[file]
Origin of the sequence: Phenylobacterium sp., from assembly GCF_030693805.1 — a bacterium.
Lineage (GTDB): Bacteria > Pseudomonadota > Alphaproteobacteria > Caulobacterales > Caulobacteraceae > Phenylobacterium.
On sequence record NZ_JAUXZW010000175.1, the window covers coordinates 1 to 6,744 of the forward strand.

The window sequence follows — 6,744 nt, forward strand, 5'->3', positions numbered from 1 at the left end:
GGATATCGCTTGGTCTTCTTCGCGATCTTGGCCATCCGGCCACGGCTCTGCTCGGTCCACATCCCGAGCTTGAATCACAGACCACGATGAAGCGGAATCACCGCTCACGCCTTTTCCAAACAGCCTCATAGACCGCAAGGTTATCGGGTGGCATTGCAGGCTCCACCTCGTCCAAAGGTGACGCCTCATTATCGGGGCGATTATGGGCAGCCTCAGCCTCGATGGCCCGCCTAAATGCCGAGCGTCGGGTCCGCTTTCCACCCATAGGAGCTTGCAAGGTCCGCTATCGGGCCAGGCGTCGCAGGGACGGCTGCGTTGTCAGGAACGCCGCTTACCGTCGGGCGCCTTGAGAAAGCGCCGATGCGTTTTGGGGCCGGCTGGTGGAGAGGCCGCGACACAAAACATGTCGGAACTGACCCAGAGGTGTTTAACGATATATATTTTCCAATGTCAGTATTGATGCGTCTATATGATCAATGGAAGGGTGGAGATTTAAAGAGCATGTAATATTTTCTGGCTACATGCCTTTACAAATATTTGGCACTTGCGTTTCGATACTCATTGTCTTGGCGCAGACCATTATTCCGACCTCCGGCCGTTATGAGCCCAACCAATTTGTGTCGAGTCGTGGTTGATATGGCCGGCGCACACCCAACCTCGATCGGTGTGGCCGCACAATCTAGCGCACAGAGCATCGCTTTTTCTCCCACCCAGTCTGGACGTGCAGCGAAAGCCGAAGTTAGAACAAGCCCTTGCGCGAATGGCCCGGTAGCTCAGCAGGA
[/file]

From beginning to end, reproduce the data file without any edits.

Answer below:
Origin of the sequence: Phenylobacterium sp., from assembly GCF_030693805.1 — a bacterium.
Lineage (GTDB): Bacteria > Pseudomonadota > Alphaproteobacteria > Caulobacterales > Caulobacteraceae > Phenylobacterium.
On sequence record NZ_JAUXZW010000175.1, the window covers coordinates 1 to 6,744 of the forward strand.

The window sequence follows — 6,744 nt, forward strand, 5'->3', positions numbered from 1 at the left end:
GGATATCGCTTGGTCTTCTTCGCGATCTTGGCCATCCGGCCACGGCTCTGCTCGGTCCACATCCCGAGCTTGAATCACAGACCACGATGAAGCGGAATCACCGCTCACGCCTTTTCCAAACAGCCTCATAGACCGCAAGGTTATCGGGTGGCATTGCAGGCTCCACCTCGTCCAAAGGTGACGCCTCATTATCGGGGCGATTATGGGCAGCCTCAGCCTCGATGGCCCGCCTAAATGCCGAGCGTCGGGTCCGCTTTCCACCCATAGGAGCTTGCAAGGTCCGCTATCGGGCCAGGCGTCGCAGGGACGGCTGCGTTGTCAGGAACGCCGCTTACCGTCGGGCGCCTTGAGAAAGCGCCGATGCGTTTTGGGGCCGGCTGGTGGAGAGGCCGCGACACAAAACATGTCGGAACTGACCCAGAGGTGTTTAACGATATATATTTTCCAATGTCAGTATTGATGCGTCTATATGATCAATGGAAGGGTGGAGATTTAAAGAGCATGTAATATTTTCTGGCTACATGCCTTTACAAATATTTGGCACTTGCGTTTCGATACTCATTGTCTTGGCGCAGACCATTATTCCGACCTCCGGCCGTTATGAGCCCAACCAATTTGTGTCGAGTCGTGGTTGATATGGCCGGCGCACACCCAACCTCGATCGGTGTGGCCGCACAATCTAGCGCACAGAGCATCGCTTTTTCTCCCACCCAGTCTGGACGTGCAGCGAAAGCCGAAGTTAGAACAAGCCCTTGCGCGAATGGCCCGGTAGCTCAGCAGGA